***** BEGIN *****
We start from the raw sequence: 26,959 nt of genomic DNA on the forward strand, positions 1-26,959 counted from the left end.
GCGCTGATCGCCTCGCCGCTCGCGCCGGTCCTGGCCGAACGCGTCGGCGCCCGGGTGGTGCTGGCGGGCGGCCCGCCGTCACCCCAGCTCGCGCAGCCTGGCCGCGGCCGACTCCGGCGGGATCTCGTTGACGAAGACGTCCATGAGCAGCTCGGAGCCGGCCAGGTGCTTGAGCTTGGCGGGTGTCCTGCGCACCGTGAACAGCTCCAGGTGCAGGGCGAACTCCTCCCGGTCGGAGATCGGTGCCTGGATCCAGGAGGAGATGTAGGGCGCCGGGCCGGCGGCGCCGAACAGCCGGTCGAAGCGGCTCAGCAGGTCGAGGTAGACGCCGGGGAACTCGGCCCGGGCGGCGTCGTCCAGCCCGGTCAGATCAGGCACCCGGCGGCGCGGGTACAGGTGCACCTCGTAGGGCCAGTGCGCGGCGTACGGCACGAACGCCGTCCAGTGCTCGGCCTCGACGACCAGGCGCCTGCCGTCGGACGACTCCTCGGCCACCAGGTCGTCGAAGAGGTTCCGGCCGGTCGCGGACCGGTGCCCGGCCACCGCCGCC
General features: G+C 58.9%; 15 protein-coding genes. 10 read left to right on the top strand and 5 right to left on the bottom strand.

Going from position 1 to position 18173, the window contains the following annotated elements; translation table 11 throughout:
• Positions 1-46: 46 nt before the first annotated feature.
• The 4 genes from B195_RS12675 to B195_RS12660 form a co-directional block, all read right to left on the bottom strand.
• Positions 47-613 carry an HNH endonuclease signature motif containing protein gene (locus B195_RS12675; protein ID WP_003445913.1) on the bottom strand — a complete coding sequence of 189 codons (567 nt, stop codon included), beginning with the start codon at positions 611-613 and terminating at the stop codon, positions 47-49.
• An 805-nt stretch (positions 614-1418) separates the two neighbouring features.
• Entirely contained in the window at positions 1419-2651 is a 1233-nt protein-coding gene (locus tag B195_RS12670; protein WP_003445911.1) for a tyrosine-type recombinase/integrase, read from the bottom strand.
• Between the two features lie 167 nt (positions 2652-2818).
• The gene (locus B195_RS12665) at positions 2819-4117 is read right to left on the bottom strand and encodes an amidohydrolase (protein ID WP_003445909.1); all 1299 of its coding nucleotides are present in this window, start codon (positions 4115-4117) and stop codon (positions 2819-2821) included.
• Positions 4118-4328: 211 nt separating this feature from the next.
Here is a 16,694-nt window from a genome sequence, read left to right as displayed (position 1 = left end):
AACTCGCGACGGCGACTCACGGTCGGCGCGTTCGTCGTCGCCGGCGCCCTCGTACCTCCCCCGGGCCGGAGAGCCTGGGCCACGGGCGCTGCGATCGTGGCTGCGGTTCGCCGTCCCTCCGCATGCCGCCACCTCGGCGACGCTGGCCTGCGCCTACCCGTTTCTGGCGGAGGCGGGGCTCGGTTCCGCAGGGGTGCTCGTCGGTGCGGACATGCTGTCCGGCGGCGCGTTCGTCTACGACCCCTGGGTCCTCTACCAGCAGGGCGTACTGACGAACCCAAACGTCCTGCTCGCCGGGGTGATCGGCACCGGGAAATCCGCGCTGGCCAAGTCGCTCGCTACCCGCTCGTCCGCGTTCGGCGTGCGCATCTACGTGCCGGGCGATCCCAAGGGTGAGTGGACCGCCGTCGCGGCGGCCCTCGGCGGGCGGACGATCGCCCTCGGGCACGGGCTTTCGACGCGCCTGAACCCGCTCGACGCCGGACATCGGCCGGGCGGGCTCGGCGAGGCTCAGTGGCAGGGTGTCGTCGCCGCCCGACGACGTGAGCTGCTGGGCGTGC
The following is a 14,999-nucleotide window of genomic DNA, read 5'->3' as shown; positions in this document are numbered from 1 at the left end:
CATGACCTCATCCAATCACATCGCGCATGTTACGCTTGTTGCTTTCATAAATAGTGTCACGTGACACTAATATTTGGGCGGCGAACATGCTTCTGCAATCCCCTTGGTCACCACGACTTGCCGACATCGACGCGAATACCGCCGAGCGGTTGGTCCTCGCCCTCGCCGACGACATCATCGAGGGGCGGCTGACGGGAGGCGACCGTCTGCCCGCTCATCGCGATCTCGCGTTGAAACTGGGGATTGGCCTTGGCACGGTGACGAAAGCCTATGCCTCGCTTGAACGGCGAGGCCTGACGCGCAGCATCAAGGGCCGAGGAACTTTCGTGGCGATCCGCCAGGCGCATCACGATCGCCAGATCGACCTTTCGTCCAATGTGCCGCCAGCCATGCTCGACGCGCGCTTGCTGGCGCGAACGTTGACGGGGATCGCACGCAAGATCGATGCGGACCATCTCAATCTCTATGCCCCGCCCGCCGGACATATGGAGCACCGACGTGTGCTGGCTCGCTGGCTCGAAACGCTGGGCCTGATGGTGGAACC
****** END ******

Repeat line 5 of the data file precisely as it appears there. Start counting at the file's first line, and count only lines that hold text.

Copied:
• Positions 1-46: 46 nt before the first annotated feature.